There have been many conflicts between the power structure and Americans who oppose torture and want to see the Guantanamo Bay prison closed. Officials have been confronted when they testify; protesters have been arrested outside the White House and around the country, national days of action and solidarity hunger strikes have occurred. We saw small steps of progress this week when President Obama appointed a new envoy to work to close the prison.
Pressure and conflict are key steps on the way to making change.
One group that has seen more than its share of conflict is Native Indians. They have faced a brutal ethnic cleansing by European colonizers. They continue their struggle. This week was a national day of action called for by Idle No More to recognize the sovereignty and human rights of Native Indians. Also, this week the Leonard Peltier Tribunal issued its findings calling for the restoration of justice in Indian County. The fight for sovereignty on Indian lands is about very real issues of environmental destruction like the more than week long shale gas blockade in Elsipogtog, which has caused politicians to listen as the blockade continues.
The earth-protecting activities of Native Indians have coincided in a synergistic way with a re-energized Earth Justice movement that is challenging extreme energy extraction. People are taking bold actions like this long-term, multi-week tree sit in Pennsylvania to block the destruction of a forest for hydro-fracking. If you’re an artist, you can participate in the Earth First! art auction. Greenpeace activists who protested off-shore oil drilling are being treated by Russia as Pirates. As a result there have been worldwide protests demanding their release. The Utah Tar Sands Resistance has announced a camp to block oil shale in Utah on October 25 to 27. And, Mountain Resistance has announced its Spring Break from March 9 to the 16 to train people and work to stop mountain top removal, fracking and ensure climate justice in the Appalachian Mountains.
There is more good news. A small group of land owners and downstream Native Indians were able to stop a tar sands strip mine with the strategic use of data, facts and “information stingers,” especially when they targeted investor forums and pushed the stock value down rapidly. This week 36 people risked arrest at John Kerry’s Boston office – none were arrested, perhaps a sign at how popular the movement against the Keystone Pipeline has become. And activists in New England celebrated a major victory with the announcement that the largest coal plant in the region will be closed.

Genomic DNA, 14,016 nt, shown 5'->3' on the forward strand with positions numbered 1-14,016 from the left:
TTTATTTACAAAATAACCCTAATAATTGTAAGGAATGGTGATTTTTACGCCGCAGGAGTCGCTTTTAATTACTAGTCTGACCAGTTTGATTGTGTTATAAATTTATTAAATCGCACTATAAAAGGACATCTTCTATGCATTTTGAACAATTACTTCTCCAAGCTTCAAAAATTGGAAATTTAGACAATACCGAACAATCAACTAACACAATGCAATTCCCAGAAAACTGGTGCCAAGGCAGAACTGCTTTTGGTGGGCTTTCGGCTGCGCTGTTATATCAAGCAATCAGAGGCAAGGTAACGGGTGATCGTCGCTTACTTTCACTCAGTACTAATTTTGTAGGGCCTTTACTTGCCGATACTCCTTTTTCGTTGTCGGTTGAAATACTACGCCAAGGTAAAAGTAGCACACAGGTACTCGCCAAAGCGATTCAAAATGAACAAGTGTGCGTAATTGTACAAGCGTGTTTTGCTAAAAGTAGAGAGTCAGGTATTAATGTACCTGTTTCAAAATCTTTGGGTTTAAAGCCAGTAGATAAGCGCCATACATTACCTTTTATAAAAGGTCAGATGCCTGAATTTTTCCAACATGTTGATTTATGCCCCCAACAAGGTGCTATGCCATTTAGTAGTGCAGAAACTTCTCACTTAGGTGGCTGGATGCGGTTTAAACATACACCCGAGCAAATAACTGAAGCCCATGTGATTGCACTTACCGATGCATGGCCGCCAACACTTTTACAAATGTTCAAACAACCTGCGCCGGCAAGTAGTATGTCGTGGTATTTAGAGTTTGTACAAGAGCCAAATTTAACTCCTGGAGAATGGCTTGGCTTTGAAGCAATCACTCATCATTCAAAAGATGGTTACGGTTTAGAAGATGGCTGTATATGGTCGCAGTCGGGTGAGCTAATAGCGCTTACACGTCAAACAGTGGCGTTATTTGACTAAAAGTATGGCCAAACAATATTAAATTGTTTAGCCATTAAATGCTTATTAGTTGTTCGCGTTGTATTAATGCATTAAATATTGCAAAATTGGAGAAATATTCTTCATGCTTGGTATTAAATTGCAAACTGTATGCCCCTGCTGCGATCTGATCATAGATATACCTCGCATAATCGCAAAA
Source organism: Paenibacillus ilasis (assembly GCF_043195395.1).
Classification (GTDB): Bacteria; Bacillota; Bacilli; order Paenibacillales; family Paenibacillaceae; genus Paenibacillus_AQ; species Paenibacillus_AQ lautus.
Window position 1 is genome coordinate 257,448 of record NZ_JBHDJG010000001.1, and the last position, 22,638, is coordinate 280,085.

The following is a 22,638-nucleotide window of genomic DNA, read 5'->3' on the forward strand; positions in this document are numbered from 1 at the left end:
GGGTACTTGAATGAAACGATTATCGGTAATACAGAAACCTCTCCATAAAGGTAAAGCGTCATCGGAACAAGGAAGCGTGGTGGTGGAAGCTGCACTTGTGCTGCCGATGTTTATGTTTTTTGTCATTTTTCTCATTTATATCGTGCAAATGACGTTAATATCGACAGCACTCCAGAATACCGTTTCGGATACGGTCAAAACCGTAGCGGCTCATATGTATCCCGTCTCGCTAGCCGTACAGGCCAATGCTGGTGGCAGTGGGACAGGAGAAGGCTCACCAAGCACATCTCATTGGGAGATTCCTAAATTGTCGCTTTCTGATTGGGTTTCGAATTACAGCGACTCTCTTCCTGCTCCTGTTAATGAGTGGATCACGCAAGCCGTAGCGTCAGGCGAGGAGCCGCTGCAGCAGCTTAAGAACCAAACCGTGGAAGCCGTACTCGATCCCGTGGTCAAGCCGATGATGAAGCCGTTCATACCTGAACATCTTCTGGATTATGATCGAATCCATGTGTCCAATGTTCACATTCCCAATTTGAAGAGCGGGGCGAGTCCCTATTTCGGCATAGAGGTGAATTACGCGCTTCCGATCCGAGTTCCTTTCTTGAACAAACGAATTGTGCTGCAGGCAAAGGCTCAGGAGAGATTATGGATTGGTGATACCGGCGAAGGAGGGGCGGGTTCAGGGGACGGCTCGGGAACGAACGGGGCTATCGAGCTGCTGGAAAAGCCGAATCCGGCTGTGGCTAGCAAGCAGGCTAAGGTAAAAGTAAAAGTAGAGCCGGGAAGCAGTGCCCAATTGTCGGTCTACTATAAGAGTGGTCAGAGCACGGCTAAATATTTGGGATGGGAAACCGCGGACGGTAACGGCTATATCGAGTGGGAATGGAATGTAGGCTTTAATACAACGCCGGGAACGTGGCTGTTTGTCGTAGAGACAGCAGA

The hydro-fracking movement, which has grown rapidly in the last two years, is about to grow even more as new information was published this week that showed the damage done to the environment by hydro-fracking was even worse than advocates had been saying: land destroyed, water polluted, air polluted and carbon gases emitted. The real shocker was the radioactive nature of the immense amount of wastewater produced – one year produced enough to flood all of Washington, DC. But this may not be the worst of the extreme excavation realities. In Alberta, 90% of the Tar Sands are too deep to reach by open pit mining; their insane solution: put nuclear power plants on top of the tar sands to send steam below ground to release the bitumen oil.
The extremism of the carbon-nuclear energy economy has created a vibrant environmental movement. There are healthy debates about the way forward, whether to focus on pipelines or the energy excavation itself, whether capitalism is consistent with a healthy environment and whether ecosocialism is the solution. There are big issues that people need to consider. Of course climate change is dominant for many, but the oceans and forests are at serious risk and need to be healthy as foundations for the environment. Even our food supply is at risk thanks to profit-focused food producer Monsanto. Join the March Against Monsanto this Saturday, World Hunger Day.
One of the big immediate issues is Fukushima where radioactive water is leaking into the sea and a risky maneuver to remove 1,300 fuel rods is planned to start in November. There is a growing worldwide demand for an independent engineering firm with expert and civilian oversight taking charge. Pressure is needed but Japan may be open to outside help. Sign the petition, Fukushima: A Global Solution to a Global Threat, here.